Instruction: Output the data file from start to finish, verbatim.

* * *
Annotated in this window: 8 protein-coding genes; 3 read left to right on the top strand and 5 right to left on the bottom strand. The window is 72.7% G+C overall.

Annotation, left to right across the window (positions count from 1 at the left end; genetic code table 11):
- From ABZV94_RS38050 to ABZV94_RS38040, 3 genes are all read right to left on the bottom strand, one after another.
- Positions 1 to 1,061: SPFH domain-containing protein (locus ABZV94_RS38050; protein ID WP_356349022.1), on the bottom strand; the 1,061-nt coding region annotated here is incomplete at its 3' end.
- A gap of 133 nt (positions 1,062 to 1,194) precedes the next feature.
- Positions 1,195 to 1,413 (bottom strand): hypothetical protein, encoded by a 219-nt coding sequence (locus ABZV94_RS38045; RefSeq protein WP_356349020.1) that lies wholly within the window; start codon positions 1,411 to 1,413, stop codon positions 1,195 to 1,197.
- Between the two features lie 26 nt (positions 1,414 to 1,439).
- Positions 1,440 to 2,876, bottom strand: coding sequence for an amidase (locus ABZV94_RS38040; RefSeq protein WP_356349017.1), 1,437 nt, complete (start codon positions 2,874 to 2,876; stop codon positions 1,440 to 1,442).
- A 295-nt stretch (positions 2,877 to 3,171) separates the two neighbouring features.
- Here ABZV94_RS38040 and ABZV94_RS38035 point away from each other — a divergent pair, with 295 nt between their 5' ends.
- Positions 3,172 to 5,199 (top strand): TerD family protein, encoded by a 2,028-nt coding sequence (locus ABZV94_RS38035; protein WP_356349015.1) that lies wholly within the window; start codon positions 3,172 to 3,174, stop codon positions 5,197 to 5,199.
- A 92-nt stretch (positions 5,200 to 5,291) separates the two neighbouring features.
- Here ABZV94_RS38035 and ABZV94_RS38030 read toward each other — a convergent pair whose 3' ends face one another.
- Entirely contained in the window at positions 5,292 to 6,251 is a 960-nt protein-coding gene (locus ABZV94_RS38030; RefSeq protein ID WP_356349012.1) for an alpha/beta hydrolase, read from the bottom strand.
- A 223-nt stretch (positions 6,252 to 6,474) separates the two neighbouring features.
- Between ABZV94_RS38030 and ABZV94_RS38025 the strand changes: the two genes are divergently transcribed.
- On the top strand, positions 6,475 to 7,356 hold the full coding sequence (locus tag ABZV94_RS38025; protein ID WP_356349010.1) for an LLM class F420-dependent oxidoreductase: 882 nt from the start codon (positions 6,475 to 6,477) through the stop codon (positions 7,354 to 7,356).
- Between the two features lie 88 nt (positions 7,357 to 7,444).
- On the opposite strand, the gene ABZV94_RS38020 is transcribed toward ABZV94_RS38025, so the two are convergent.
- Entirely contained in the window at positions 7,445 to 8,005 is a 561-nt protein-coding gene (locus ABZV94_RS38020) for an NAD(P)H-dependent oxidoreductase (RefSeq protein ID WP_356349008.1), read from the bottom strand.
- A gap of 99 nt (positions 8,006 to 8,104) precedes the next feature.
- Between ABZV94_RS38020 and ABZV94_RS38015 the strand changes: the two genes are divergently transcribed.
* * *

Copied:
Annotated in this window: 8 protein-coding genes; 3 read left to right on the top strand and 5 right to left on the bottom strand. The window is 72.7% G+C overall.

Annotation, left to right across the window (positions count from 1 at the left end; genetic code table 11):
- From ABZV94_RS38050 to ABZV94_RS38040, 3 genes are all read right to left on the bottom strand, one after another.
- Positions 1 to 1,061: SPFH domain-containing protein (locus ABZV94_RS38050; protein ID WP_356349022.1), on the bottom strand; the 1,061-nt coding region annotated here is incomplete at its 3' end.
- A gap of 133 nt (positions 1,062 to 1,194) precedes the next feature.
- Positions 1,195 to 1,413 (bottom strand): hypothetical protein, encoded by a 219-nt coding sequence (locus ABZV94_RS38045; RefSeq protein WP_356349020.1) that lies wholly within the window; start codon positions 1,411 to 1,413, stop codon positions 1,195 to 1,197.
- Between the two features lie 26 nt (positions 1,414 to 1,439).
- Positions 1,440 to 2,876, bottom strand: coding sequence for an amidase (locus ABZV94_RS38040; RefSeq protein WP_356349017.1), 1,437 nt, complete (start codon positions 2,874 to 2,876; stop codon positions 1,440 to 1,442).
- A 295-nt stretch (positions 2,877 to 3,171) separates the two neighbouring features.
- Here ABZV94_RS38040 and ABZV94_RS38035 point away from each other — a divergent pair, with 295 nt between their 5' ends.
- Positions 3,172 to 5,199 (top strand): TerD family protein, encoded by a 2,028-nt coding sequence (locus ABZV94_RS38035; protein WP_356349015.1) that lies wholly within the window; start codon positions 3,172 to 3,174, stop codon positions 5,197 to 5,199.
- A 92-nt stretch (positions 5,200 to 5,291) separates the two neighbouring features.
- Here ABZV94_RS38035 and ABZV94_RS38030 read toward each other — a convergent pair whose 3' ends face one another.
- Entirely contained in the window at positions 5,292 to 6,251 is a 960-nt protein-coding gene (locus ABZV94_RS38030; RefSeq protein ID WP_356349012.1) for an alpha/beta hydrolase, read from the bottom strand.
- A 223-nt stretch (positions 6,252 to 6,474) separates the two neighbouring features.
- Between ABZV94_RS38030 and ABZV94_RS38025 the strand changes: the two genes are divergently transcribed.
- On the top strand, positions 6,475 to 7,356 hold the full coding sequence (locus tag ABZV94_RS38025; protein ID WP_356349010.1) for an LLM class F420-dependent oxidoreductase: 882 nt from the start codon (positions 6,475 to 6,477) through the stop codon (positions 7,354 to 7,356).
- Between the two features lie 88 nt (positions 7,357 to 7,444).
- On the opposite strand, the gene ABZV94_RS38020 is transcribed toward ABZV94_RS38025, so the two are convergent.
- Entirely contained in the window at positions 7,445 to 8,005 is a 561-nt protein-coding gene (locus ABZV94_RS38020) for an NAD(P)H-dependent oxidoreductase (RefSeq protein ID WP_356349008.1), read from the bottom strand.
- A gap of 99 nt (positions 8,006 to 8,104) precedes the next feature.
- Between ABZV94_RS38020 and ABZV94_RS38015 the strand changes: the two genes are divergently transcribed.